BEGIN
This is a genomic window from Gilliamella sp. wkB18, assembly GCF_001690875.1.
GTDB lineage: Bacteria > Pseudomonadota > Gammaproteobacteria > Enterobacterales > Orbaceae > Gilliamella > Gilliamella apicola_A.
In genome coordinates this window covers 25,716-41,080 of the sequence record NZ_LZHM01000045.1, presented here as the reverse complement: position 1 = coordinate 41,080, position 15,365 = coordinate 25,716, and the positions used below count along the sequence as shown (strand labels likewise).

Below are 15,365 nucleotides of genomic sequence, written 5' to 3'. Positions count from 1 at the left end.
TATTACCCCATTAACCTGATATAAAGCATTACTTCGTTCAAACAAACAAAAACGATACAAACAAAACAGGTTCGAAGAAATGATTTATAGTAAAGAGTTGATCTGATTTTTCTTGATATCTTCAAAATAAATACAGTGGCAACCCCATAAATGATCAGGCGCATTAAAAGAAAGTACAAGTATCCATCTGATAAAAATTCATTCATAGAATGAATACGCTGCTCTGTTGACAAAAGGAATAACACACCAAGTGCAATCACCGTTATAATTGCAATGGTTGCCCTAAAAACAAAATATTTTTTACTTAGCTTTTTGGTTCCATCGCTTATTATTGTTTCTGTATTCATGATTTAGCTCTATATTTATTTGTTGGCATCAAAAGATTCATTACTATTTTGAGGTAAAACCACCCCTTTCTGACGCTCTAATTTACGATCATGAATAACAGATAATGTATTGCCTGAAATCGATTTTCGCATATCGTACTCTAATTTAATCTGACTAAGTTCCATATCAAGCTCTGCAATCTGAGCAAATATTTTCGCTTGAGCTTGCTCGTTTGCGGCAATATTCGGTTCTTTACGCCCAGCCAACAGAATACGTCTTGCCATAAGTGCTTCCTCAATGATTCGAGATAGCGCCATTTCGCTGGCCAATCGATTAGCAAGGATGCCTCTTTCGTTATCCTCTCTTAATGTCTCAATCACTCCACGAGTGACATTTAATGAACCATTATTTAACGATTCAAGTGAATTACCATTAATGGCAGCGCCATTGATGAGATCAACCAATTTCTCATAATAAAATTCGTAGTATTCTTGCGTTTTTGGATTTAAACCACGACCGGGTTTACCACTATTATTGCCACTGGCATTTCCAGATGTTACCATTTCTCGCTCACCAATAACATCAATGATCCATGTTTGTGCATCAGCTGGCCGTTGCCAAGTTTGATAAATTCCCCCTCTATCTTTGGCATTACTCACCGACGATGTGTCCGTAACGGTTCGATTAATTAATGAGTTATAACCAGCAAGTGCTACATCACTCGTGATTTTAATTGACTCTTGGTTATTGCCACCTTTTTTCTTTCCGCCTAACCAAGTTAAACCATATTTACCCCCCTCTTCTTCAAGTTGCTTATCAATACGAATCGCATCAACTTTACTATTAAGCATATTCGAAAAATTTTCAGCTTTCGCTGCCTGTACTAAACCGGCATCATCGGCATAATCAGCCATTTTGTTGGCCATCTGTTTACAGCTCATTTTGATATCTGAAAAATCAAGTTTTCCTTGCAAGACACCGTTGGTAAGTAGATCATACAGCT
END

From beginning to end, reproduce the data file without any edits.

This is a genomic window from Gilliamella sp. wkB18, assembly GCF_001690875.1.
GTDB lineage: Bacteria > Pseudomonadota > Gammaproteobacteria > Enterobacterales > Orbaceae > Gilliamella > Gilliamella apicola_A.
In genome coordinates this window covers 25,716-41,080 of the sequence record NZ_LZHM01000045.1, presented here as the reverse complement: position 1 = coordinate 41,080, position 15,365 = coordinate 25,716, and the positions used below count along the sequence as shown (strand labels likewise).

Below are 15,365 nucleotides of genomic sequence, written 5' to 3'. Positions count from 1 at the left end.
TATTACCCCATTAACCTGATATAAAGCATTACTTCGTTCAAACAAACAAAAACGATACAAACAAAACAGGTTCGAAGAAATGATTTATAGTAAAGAGTTGATCTGATTTTTCTTGATATCTTCAAAATAAATACAGTGGCAACCCCATAAATGATCAGGCGCATTAAAAGAAAGTACAAGTATCCATCTGATAAAAATTCATTCATAGAATGAATACGCTGCTCTGTTGACAAAAGGAATAACACACCAAGTGCAATCACCGTTATAATTGCAATGGTTGCCCTAAAAACAAAATATTTTTTACTTAGCTTTTTGGTTCCATCGCTTATTATTGTTTCTGTATTCATGATTTAGCTCTATATTTATTTGTTGGCATCAAAAGATTCATTACTATTTTGAGGTAAAACCACCCCTTTCTGACGCTCTAATTTACGATCATGAATAACAGATAATGTATTGCCTGAAATCGATTTTCGCATATCGTACTCTAATTTAATCTGACTAAGTTCCATATCAAGCTCTGCAATCTGAGCAAATATTTTCGCTTGAGCTTGCTCGTTTGCGGCAATATTCGGTTCTTTACGCCCAGCCAACAGAATACGTCTTGCCATAAGTGCTTCCTCAATGATTCGAGATAGCGCCATTTCGCTGGCCAATCGATTAGCAAGGATGCCTCTTTCGTTATCCTCTCTTAATGTCTCAATCACTCCACGAGTGACATTTAATGAACCATTATTTAACGATTCAAGTGAATTACCATTAATGGCAGCGCCATTGATGAGATCAACCAATTTCTCATAATAAAATTCGTAGTATTCTTGCGTTTTTGGATTTAAACCACGACCGGGTTTACCACTATTATTGCCACTGGCATTTCCAGATGTTACCATTTCTCGCTCACCAATAACATCAATGATCCATGTTTGTGCATCAGCTGGCCGTTGCCAAGTTTGATAAATTCCCCCTCTATCTTTGGCATTACTCACCGACGATGTGTCCGTAACGGTTCGATTAATTAATGAGTTATAACCAGCAAGTGCTACATCACTCGTGATTTTAATTGACTCTTGGTTATTGCCACCTTTTTTCTTTCCGCCTAACCAAGTTAAACCATATTTACCCCCCTCTTCTTCAAGTTGCTTATCAATACGAATCGCATCAACTTTACTATTAAGCATATTCGAAAAATTTTCAGCTTTCGCTGCCTGTACTAAACCGGCATCATCGGCATAATCAGCCATTTTGTTGGCCATCTGTTTACAGCTCATTTTGATATCTGAAAAATCAAGTTTTCCTTGCAAGACACCGTTGGTAAGTAGATCATACAGCT